When our present pastor first came, he set up a few Q & A sessions. And the question of when are we supposed to sit after Communion came up. He instructed us that it was proper to sit after the remaining Hosts had been returned to the tabernacle and was closed. He also told us, “Whatever you do, DO NOT wait for the priest to sit down!” He wanted the focus to be on the Eucharist not him. Personally, I think he is wrong and that it is not wrong to show respect to wait for the priest to sit down. But I try to do like he says. My son complains that people are ignoring what our pastor has said (not to wait for him to sit down) but as for myself, I am not ignoring what he has said , it is just that sometimes I forget to sit earlier or my mind is still on my prayers, and then when I am ready to sit, the priest is already approaching his chair. I think that we should try to do as we have been instructed but we should not try to judge what everybody else does.

I attend two different parishes, depending on which city I find myself in. One parish has people kneeling until the priest says, “Let us pray,” and the other has people sit. I actually prefer when they remain kneeling, simply because I can remain in prayer without wondering if I’m getting any odd looks! Of course, the one that does the kneeling is the one with the bricks for kneelers! Haha

Father David,

When visiting another diocese, and their ‘norms’ are to remain standing (they have kneelers though), but in your own diocese, it is to kneel after receiving the Eucharist, which do you follow?

We were visiting another parish for Easter Sunday, for a friend joining the Church. 90% of the parishioners were standing after Communion, but 10% knelt. In my diocese, we kneel.


I don’t have the document handy, but that’s also my understanding - in our Diocese. we stand until everyone has received, and then sit or kneel, according to personal preference, through what is supposed to be a time of silence - although in practice, for whatever reason they always start another hymn just at that moment, and it usually lasts all the way through the “time of silence”, until the final prayer begins. I have never been to a parish yet where the term “silence” means that there is neither music nor talking; and maybe I’m just too literal … :shrug:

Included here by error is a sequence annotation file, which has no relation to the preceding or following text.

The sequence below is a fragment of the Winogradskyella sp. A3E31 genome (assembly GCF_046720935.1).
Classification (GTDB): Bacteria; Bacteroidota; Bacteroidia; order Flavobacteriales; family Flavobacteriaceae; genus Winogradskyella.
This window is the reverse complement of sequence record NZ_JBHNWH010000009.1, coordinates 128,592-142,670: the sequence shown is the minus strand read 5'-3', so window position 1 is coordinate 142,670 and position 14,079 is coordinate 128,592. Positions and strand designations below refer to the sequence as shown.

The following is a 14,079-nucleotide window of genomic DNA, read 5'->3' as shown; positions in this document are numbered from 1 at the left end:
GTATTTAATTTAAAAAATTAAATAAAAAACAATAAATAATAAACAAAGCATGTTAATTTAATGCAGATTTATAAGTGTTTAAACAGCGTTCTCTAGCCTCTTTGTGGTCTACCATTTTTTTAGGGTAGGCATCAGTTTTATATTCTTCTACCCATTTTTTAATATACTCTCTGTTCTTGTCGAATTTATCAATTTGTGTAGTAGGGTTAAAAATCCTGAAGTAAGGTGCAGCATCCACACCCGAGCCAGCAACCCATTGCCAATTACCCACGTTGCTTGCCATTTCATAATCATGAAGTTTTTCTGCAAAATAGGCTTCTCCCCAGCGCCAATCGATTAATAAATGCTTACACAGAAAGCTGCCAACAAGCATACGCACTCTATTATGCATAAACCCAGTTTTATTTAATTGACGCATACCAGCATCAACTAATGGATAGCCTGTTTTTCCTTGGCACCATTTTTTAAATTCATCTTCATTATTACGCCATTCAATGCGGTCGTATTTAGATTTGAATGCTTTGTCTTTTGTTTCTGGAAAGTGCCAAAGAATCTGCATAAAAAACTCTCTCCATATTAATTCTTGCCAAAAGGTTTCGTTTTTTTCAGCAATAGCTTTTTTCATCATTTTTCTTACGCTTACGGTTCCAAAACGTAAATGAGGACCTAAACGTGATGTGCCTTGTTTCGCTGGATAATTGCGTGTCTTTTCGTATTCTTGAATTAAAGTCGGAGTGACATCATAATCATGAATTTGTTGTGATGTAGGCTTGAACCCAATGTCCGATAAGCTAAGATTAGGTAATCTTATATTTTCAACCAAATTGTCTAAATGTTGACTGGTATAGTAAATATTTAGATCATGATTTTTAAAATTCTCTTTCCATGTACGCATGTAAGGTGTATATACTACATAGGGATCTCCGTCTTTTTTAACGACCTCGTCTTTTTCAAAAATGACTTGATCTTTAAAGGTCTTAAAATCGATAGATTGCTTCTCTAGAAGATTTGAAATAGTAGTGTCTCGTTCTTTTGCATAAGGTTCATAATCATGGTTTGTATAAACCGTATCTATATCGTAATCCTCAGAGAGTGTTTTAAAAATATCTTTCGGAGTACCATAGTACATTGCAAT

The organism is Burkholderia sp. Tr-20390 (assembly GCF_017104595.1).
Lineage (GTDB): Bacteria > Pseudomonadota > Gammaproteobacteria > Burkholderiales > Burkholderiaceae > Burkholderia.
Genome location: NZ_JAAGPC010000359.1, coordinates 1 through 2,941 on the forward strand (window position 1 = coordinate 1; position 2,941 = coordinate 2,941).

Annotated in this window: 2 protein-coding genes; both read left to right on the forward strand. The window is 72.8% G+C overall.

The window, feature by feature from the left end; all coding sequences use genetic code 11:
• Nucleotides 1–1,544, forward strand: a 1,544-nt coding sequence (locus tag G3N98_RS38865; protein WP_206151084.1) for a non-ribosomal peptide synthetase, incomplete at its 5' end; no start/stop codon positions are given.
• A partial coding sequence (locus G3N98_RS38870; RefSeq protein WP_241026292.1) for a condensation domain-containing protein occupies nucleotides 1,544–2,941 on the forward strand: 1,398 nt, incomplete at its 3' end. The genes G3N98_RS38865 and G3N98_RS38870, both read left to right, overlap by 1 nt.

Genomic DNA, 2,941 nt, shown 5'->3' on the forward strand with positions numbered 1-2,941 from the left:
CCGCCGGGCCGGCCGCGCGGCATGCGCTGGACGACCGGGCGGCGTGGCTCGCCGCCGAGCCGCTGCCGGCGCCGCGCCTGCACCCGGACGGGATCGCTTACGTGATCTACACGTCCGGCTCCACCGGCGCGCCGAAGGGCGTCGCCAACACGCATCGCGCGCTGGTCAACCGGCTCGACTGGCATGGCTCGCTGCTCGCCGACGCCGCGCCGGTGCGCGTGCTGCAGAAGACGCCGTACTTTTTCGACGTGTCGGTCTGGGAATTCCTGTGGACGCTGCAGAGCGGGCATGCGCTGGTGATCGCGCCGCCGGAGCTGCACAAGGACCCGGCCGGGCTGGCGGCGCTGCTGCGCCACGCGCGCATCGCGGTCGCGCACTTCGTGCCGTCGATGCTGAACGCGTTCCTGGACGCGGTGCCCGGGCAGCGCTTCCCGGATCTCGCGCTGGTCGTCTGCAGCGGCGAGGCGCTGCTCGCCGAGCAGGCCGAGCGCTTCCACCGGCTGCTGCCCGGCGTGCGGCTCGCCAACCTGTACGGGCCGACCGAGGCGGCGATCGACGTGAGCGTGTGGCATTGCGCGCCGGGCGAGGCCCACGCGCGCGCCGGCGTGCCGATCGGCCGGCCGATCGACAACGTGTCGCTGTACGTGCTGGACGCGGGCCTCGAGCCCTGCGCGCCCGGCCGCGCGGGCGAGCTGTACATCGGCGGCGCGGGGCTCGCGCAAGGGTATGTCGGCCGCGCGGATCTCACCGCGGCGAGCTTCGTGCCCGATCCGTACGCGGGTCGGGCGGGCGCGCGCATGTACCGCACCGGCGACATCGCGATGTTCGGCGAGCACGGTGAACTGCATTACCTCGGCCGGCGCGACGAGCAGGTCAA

The diocese that you are visiting. The local bishop makes the determination for his own territory.

It isn’t for us to decide that the bishop should have said something different (not that you are, so don’t take that the wrong way). It’s his decision to make; specifically because the Holy See made that determination for this particular part of the Mass (again, see GIRM #43).

We were visiting another parish for Easter Sunday, for a friend joining the Church. 90% of the parishioners were standing after Communion, but 10% knelt. In my diocese, we kneel.


While I can say “follow what the local bishop directs” I can’t offer any suggestions on how to learn that, other than to suggest following the directions of the deacon or priest (if they’re given) or simply to follow along with the majority of what everyone else is doing.

This is not really a significant issue. If it were significant, the Holy See would have required more uniformity rather than leave it to the discretion of the local bishop.

Thanks for your prompt reply and clear answer. :slight_smile:

I think technically people should kneel until the
Tabernacle is closed.
However most continue to kneel until the priest
sits since on that Altar he also represents Christ
and that priestly office is worthy of respect as well.

Our parish normally continues to kneel while the chalices and patens are being cleaned at the credence table. Even if the priest has already sat down and it is being done by a deacon.

Rather than it being out of respect for the priest or deacon still standing (like the judge example), I always thought that we did it because a bit of Jesus may still be present until “clean-up” is finished.

To clarify what I said before about waiting until the priest is seated: please keep in mind that I was writing that from the perspective that everyone is being seated at roughly the same time.

I only mentioned it because the OP was asking why everyone else seemed to be waiting for the priest to take his seat.

If the bishop says that everyone is seated while the priest performs the ablutions (standing), then that’s what should be done.